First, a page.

Friday, May 02, 2008

Bernd gets burned on the Edgars, then bounces back to host Carnival of the Criminal Minds

If you bet your salary on Bernd Kochanowski' s picks for the top three Edgar awards, announced last night in New York (the awards, not Bernd's picks), you'll have to work some overtime to make up for it.

In a guest appearance on Crime Always Pays Tuesday, the keeper of the Internationale Krimis blog favored Cruel Poetry almost head to head with Blood Paradise for best paperback original, Pyres for best first novel by an American author, and Priest followed by The Yiddish Policemen's Union, Soul Patch, Down River and Christine Falls for best novel.

In fact, the winners were Queenpin for best paperback original, In the Woods for best first novel, and Down River for best novel. Find a complete list of nominees at the Mystery Writers of America Web site.

Not one to be discouraged, though, Bernd delivers an interesting lot of links as the fifteenth host of Carnival of the Criminal Minds. He is the carnival's first German host, and he delivers (in English) a guide to some crime-fiction sites (in English and German) I had not seen before.

He is also the first Carnival host to offer a blog museum: a guide to memorable posts of the past. His rundown may encourage other bloggers to compile their own such lists. And why not start your walk down Random Access Memory lane with a browse through the previous editions of the carnival, courtesy of host Barbara Fister?

© Peter Rozovsky 2008

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26 Comments:

Blogger Linkmeister said...

The museum idea is similar to what other carnivals do: best blog posts of the past (insert time period here), often via reader submissions.

May 02, 2008  
Blogger Peter Rozovsky said...

You're the king of carnivals; thanks.

I saw that Bernd refers to an interview as far back as 2006. That sort of reminder can be a useful tonic against the vast amount of new information stuffed onto the Web every day.

May 02, 2008  
OpenID krimileser said...

@ Linkmeister: We had in Germany two rounds of a Crime Fiction Carnival where there was a topic and everyone blogged about it. I don't know if I got Peter right (don't know if I get anything at all right at the moment) but it seems you are experienced with Carnivals ?

I wonder why there are no web awards in the crime fiction community for individual posts.

@ Peter: "In the Woods" was on my list (there was even a small review of mine on CAP). I can understand what readers like about "Down River", when I closed the book I thought that it conveyed a strong atmosphere worthy of an Edgar winner but ...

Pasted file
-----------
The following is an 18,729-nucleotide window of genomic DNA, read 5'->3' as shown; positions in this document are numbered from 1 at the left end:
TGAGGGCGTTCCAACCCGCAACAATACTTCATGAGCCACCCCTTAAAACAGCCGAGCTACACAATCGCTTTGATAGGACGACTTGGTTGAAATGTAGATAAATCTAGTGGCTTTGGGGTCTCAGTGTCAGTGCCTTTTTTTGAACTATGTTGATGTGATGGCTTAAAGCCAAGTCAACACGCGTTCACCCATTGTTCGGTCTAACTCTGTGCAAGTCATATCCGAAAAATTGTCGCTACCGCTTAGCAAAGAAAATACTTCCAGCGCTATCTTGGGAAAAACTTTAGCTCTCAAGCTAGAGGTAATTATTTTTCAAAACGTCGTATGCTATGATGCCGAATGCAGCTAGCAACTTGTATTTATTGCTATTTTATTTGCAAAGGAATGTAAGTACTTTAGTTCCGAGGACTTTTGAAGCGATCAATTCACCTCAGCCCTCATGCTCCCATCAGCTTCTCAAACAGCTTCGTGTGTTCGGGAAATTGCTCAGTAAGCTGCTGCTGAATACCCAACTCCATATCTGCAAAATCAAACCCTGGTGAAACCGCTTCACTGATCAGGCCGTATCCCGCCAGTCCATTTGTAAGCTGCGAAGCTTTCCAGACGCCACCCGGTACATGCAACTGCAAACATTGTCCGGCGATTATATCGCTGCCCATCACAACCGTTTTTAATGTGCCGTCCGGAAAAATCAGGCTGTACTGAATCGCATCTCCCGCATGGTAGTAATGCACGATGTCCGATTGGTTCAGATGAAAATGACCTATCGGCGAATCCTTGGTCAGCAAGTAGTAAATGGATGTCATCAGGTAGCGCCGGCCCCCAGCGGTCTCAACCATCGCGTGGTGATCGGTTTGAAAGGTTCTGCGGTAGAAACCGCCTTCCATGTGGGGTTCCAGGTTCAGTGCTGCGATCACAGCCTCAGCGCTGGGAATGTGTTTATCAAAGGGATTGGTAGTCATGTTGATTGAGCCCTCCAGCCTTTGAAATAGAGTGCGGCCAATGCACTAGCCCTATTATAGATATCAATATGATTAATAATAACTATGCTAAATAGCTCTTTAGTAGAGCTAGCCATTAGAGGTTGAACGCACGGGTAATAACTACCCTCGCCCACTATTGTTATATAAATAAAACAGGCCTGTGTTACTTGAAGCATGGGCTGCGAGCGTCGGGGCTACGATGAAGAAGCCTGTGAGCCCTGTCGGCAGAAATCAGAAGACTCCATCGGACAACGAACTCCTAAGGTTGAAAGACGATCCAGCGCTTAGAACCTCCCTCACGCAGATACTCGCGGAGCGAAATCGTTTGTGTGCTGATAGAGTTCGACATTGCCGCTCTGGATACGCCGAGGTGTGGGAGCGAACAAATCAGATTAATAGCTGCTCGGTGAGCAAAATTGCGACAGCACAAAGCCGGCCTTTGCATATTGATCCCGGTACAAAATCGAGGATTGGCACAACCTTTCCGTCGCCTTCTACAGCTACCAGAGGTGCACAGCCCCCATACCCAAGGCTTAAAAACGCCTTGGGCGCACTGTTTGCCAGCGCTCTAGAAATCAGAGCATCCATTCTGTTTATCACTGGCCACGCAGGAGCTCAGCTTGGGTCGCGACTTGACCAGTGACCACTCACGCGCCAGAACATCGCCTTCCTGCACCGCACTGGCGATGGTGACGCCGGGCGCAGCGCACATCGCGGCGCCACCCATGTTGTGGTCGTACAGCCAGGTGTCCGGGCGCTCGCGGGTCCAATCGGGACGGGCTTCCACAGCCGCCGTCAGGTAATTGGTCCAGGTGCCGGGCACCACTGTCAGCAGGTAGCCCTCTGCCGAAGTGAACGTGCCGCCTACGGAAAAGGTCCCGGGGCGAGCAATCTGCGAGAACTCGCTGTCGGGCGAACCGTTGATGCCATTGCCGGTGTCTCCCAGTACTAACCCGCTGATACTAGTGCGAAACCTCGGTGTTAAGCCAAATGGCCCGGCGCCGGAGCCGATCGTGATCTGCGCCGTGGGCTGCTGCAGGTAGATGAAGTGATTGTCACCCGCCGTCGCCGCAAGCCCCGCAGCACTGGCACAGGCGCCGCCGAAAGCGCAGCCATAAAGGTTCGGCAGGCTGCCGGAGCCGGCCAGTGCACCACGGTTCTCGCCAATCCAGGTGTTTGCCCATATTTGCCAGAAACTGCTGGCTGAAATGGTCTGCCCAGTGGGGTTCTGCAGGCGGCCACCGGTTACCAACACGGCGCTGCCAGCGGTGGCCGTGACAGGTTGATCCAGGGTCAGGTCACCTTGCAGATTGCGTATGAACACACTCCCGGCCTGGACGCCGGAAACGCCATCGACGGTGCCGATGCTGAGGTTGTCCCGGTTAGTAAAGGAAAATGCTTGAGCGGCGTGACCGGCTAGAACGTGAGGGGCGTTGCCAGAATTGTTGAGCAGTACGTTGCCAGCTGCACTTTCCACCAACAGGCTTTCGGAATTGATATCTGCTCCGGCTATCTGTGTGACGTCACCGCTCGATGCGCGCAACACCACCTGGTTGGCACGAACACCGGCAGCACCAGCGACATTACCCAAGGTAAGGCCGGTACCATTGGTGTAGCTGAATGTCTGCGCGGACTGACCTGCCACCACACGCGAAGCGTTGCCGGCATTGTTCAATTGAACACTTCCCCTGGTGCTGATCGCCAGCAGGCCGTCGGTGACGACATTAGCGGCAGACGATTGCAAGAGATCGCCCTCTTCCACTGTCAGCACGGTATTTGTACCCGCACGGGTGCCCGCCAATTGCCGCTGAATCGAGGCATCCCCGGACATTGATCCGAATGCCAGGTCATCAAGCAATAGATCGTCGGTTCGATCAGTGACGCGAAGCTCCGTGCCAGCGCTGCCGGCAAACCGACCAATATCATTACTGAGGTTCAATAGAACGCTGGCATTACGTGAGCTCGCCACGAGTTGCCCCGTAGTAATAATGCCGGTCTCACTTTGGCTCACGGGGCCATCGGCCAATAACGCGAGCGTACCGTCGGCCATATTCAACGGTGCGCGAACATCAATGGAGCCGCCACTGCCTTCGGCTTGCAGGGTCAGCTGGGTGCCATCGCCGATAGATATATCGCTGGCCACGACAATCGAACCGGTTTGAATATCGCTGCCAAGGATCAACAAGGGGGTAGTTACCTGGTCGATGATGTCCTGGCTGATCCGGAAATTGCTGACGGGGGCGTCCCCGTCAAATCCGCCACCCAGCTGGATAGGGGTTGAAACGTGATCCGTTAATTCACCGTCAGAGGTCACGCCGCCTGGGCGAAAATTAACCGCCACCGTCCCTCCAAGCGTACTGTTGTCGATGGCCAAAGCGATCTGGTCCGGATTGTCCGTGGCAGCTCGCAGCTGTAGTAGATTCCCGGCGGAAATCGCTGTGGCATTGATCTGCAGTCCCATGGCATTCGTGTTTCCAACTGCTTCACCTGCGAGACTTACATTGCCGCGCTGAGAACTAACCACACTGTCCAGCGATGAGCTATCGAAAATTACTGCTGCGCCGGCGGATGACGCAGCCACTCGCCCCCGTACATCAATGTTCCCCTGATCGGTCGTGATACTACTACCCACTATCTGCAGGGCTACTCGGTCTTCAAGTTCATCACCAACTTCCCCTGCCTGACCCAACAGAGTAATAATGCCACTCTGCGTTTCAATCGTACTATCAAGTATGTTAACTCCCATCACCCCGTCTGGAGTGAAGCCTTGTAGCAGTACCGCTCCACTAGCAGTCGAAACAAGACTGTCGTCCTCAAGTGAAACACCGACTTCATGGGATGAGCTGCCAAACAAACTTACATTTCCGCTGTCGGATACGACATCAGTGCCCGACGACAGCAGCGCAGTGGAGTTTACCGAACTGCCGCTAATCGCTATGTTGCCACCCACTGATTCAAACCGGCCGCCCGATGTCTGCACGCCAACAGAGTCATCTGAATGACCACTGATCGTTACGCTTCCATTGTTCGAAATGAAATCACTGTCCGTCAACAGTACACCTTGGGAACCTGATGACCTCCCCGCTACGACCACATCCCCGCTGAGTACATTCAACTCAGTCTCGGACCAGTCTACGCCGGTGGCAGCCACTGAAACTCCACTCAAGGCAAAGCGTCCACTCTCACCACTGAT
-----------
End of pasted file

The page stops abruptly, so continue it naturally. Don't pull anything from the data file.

"Queenpin" is no surprise if you look at the hub on the web but in my eyes ..., anyway, Bill Crider wrote that he wasn't stunned by 2006's winner "Girl in the Glass" - a book I liked a lot.

You can often read about individual nominated books and that they are wonderful and that they surely will win and so forth, but usually people haven't read all nominees of a category. That is not useful.

[And I will do it again with the Hammett Award, which has a strong field this year.]

May 02, 2008  
Blogger Barbara said...

I was surprised by the Edgars, but then I always am. This is why I don't go to casinos. (Well, it's one of many reasons.)

Yes, Bernd did a wonderful job with the carnival. I've had a lot of trouble explaining the concept to people (and have had zero luck with submissions - the only ones I ever got were totally off topic). So Uriah, would you like to be a host? (please, please)

By the way, did you see Bill Ott's top ten in Booklist? If I'm counting right (I haven't read all of the books, but am judging by his descriptions) 8 of his top ten are set outside the US.

May 02, 2008  
Blogger Peter Rozovsky said...

Bernd, I hope I did not offend you with some good-natured teasing. I admire your bold discussion of each novel, and you did begin, after all, by noting the unpredictability of the Edgars.

I had not heard buzz about Queenpin, but I had recently read the novel and was impressed. It was clear to me that Megan Abbott had set a number of difficult tasks for herself and had done them well. In the Woods was the book for which I read the most buzz. But I had not read all the books and so could not predict who would win.

An award for individual posts is a worthy idea, if difficult to put into practice. The Web is strange. It is an ephemeral medium, yet it preserves everything.

May 02, 2008  
Blogger Peter Rozovsky said...

Barbara, I had not seen Bill Ott's top ten, though I had recently noted another post of his for possible discussion, and not for the first time. The man has some interesting things to say. Thanks.